Padparadscha is a pinkish-orange to orangy-pink colored corundum, with a low to medium saturation and light tone, originally being mined in Sri Lanka, but also found in deposits in Vietnam and Africa. Padparadscha sapphires are very rare, and highly valued for their subtle blend of soft pink and orange hues. The name derives from the Sinhalese word for lotus blossom. Along with rubies they are the only corundums to be given their own name instead of being called a particular colored sapphire.
The rarest of all padparadschas is the totally natural variety, with no beryllium or other treatment, and no heating. To find a stone that is certified by a reputable lab as being completely natural is extremely rare and the stone will be very expensive. High quality, unheated and untreated natural padparadscha sapphires will start off in the range of $5,000 per carat and rise by size, color, tone, cut, and clarity, to $20,000–30,000 per carat.
Purple sapphires are lower in price than blue ones. These stones contain the trace element vanadium and come in a variety of shades. Yellow and green sapphires have traces of iron that gives them their color. Pink sapphires have a trace of the element chromium and the deeper the color pink the higher their monetary value as long as the color is going toward the red of rubies.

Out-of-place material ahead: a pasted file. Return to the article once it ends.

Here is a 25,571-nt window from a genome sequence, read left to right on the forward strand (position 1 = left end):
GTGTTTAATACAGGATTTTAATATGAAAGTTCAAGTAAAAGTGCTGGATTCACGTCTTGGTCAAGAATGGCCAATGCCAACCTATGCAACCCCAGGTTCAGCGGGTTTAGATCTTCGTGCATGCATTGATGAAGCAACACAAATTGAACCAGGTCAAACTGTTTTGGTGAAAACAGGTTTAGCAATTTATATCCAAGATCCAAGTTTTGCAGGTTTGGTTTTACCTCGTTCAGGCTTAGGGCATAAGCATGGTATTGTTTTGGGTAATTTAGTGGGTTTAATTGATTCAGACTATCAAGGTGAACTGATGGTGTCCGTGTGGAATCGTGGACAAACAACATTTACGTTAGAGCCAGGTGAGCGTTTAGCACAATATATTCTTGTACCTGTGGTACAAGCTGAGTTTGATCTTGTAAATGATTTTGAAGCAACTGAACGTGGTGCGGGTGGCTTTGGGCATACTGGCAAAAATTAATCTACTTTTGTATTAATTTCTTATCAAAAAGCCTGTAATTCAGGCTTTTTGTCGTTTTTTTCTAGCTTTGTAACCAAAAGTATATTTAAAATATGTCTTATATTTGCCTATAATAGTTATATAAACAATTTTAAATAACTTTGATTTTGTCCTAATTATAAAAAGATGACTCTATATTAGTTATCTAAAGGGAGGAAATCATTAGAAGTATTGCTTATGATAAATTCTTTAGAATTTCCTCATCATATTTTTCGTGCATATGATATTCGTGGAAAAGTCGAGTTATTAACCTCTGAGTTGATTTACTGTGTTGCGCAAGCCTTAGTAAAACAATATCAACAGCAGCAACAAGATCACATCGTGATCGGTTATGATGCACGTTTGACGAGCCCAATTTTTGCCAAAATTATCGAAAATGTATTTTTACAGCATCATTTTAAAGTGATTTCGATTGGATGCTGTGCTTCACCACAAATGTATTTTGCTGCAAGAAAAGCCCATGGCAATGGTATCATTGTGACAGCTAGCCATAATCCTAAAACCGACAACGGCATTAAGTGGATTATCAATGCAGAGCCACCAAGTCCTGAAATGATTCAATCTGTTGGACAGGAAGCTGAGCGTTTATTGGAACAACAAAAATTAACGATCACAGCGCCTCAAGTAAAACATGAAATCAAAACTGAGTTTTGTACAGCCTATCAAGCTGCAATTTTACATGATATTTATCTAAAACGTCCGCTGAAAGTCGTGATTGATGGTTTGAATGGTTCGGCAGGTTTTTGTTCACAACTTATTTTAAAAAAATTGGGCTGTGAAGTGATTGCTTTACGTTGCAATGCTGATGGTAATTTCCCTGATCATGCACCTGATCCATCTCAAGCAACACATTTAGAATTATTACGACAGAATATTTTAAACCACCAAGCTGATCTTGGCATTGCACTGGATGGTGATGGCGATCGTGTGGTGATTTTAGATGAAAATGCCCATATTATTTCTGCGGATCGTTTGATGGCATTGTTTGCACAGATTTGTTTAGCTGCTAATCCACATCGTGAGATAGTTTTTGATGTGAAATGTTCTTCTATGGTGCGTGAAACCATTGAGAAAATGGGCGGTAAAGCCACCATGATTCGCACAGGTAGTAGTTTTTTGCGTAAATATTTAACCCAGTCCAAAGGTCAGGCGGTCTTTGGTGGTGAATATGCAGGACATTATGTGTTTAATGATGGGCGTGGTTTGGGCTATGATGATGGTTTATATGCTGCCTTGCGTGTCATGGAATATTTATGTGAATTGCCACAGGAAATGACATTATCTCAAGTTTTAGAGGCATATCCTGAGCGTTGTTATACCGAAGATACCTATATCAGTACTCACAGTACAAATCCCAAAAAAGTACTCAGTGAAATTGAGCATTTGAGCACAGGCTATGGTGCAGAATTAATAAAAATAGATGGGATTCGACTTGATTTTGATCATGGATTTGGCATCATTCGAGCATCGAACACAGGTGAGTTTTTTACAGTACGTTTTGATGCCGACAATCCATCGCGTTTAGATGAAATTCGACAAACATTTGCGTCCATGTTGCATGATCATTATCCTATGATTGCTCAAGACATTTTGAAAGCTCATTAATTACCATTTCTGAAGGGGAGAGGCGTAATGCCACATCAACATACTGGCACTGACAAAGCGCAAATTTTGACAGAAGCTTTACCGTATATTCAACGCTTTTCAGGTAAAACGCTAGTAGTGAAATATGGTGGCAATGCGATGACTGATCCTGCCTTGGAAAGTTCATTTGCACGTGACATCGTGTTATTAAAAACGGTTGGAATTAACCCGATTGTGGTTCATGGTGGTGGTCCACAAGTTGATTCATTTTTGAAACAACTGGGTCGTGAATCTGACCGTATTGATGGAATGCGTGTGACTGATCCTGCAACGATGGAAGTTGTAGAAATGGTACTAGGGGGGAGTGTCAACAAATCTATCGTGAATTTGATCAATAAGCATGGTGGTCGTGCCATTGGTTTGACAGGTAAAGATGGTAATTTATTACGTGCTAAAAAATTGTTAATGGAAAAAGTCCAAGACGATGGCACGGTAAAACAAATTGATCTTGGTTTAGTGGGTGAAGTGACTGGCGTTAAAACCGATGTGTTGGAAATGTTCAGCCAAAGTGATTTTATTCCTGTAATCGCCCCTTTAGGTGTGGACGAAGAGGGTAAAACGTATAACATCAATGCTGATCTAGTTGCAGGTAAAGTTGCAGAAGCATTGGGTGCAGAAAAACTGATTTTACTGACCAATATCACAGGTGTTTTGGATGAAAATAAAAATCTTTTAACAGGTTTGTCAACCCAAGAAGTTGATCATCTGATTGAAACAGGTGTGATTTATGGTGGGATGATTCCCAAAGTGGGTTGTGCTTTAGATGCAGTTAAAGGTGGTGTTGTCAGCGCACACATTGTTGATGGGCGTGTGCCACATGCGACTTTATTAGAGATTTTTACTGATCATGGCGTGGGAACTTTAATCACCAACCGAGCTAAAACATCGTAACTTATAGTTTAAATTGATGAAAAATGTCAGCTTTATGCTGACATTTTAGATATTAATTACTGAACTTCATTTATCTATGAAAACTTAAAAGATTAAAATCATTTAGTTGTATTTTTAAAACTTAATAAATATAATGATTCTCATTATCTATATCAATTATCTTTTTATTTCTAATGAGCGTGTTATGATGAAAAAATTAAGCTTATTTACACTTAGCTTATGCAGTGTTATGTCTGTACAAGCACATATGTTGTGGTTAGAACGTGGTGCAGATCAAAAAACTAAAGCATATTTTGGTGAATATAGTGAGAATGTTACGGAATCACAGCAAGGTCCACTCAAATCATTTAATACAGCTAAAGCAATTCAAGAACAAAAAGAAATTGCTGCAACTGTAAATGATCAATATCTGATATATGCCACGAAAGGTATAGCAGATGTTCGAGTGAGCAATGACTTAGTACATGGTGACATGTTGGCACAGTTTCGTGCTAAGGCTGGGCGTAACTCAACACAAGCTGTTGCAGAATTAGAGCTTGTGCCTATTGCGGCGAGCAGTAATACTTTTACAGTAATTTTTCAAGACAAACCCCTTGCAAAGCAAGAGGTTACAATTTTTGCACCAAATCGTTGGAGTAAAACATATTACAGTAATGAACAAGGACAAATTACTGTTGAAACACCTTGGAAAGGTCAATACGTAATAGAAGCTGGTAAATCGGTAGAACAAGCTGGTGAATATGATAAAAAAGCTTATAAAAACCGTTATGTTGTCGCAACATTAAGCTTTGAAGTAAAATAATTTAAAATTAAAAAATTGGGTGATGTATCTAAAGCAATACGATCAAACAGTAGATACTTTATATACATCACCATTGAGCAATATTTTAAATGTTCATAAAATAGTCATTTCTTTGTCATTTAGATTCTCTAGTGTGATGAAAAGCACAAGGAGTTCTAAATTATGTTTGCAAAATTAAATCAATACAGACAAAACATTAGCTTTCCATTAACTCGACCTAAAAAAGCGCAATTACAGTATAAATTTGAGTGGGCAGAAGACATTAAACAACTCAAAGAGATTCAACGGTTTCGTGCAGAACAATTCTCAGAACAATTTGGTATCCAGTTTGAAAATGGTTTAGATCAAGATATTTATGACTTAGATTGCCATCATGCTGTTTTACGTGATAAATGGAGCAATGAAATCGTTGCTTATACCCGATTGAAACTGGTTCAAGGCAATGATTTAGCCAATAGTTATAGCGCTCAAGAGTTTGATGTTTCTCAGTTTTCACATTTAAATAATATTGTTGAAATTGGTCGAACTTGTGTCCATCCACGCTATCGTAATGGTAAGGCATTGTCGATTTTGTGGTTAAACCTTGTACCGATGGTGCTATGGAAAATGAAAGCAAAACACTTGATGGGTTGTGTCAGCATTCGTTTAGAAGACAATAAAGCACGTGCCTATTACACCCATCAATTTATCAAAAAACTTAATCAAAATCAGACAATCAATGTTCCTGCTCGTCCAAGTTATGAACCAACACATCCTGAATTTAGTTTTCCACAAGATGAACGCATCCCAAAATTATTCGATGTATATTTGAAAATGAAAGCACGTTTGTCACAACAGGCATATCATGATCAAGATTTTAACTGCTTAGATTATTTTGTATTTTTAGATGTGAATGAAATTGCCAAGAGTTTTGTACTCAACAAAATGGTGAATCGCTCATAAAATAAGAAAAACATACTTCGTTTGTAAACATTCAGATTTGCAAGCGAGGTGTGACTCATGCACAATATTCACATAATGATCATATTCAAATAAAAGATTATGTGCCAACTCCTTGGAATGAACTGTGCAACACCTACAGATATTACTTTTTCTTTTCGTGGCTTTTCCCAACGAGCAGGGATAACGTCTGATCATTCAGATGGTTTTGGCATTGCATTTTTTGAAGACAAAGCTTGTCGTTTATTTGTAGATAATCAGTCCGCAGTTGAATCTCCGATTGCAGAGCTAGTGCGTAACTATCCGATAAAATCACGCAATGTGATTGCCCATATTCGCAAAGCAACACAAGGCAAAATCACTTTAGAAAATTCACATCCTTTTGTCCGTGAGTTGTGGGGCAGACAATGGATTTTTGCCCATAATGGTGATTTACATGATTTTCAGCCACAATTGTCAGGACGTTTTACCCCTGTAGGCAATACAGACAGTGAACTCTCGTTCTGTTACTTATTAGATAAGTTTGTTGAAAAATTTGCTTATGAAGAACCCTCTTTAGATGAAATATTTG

Sapphires also occur in shades of orange and brown, and colorless sapphires are sometimes used as diamond substitutes in jewelry. Salmon-colored padparadscha often fetch higher prices than many of even the finest blue sapphires. Recently, sapphires of this color have appeared on the market as a result of a new treatment method called “lattice diffusion”.
Gem quality diamond may be colorless or occur in any hue including the non-spectral hues of gray, brown and black. Diamond is the only gemstone composed of a single element, carbon. The diamond crystal lattice is exceptionally strong and only atoms of nitrogen, boron, hydrogen, phosphorus and maybe beryllium can be introduced into diamond during the growth at significant concentrations. Transition metals Ni and Co, which are commonly used for growth of synthetic diamond by the high-pressure high-temperature techniques, have been detected in diamond as individual atoms, however the maximum concentration is 0.01% for Ni and even much less for Co. Note however, that virtually any element can be introduced in diamond by ion implantation.
In order of rarity, colorless diamond, by far the most common, is followed by blue, green, black, translucent white, pink, violet, orange, purple and red, though yellow and brown are by far the most common colors. “Black,” or Carbonado, diamonds are not truly black, but rather contain numerous dark inclusions that give the gems their dark appearance. Colored diamonds contain impurities or structural defects that cause the coloration, while pure or nearly pure diamonds are transparent and colorless.